Psychology of Fluid Power
Psychology of Movement
"to gain control, give up control"..... Move like an athlete!
Before I go on I should say that this is a concept with which I am very familiar. One of the best coaches I worked with when I was a player coined the term 'Rigamortis Rousseau' for me. I didn't take offence since I could relate to the paralysing level of control that I was trying to exert on the club. Ironically, I had turned down a place in the region's athletics team on two disciplines to play golf; so I knew that I could move well. So why then, did I not look fluid and powerful?
There is no game like golf that turns otherwise good movers into uncoordinated, stiff players. It's not hard to figure out why with the small margins of error we work with and the vast quantity of degrees of freedom to coordinate.
"It all comes down to loss aversion!"
The instinct is to control everything so as not to make an error (link to Bernstein). This is not just evident on club players, elite golfers display similar behaviours when they are too attached to the result (score) or under pressure. With club golfers though, the state is less transient and has become 'just the way they play the game'.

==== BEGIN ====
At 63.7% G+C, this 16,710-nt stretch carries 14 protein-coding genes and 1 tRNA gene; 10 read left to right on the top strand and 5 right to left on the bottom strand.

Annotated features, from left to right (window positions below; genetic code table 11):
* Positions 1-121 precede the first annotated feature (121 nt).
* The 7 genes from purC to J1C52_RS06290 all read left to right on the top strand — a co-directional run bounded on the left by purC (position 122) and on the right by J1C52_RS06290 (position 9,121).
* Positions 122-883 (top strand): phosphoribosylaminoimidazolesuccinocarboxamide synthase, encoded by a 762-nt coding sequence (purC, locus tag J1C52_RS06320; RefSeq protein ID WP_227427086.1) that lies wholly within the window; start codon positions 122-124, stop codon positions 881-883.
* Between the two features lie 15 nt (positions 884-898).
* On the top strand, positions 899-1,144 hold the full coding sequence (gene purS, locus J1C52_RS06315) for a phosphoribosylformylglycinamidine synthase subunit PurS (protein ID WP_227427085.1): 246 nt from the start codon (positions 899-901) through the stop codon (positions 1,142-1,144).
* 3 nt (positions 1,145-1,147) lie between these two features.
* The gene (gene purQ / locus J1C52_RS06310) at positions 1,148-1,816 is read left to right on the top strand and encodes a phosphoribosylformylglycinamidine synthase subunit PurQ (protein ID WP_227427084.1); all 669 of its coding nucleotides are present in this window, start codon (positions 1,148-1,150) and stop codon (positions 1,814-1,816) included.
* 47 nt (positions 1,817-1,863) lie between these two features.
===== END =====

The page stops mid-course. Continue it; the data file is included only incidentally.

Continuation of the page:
Well, guess what folks; at some point, we have to give up control if we to generate speed and move like an athlete.
You will see on the website that I devote a lot of space to being 'ball bound'. This is the state of devoting too much attention to the ball to a point that it corrodes our athletic movement and in the short game, can lead to movement dysfunction. (Yips).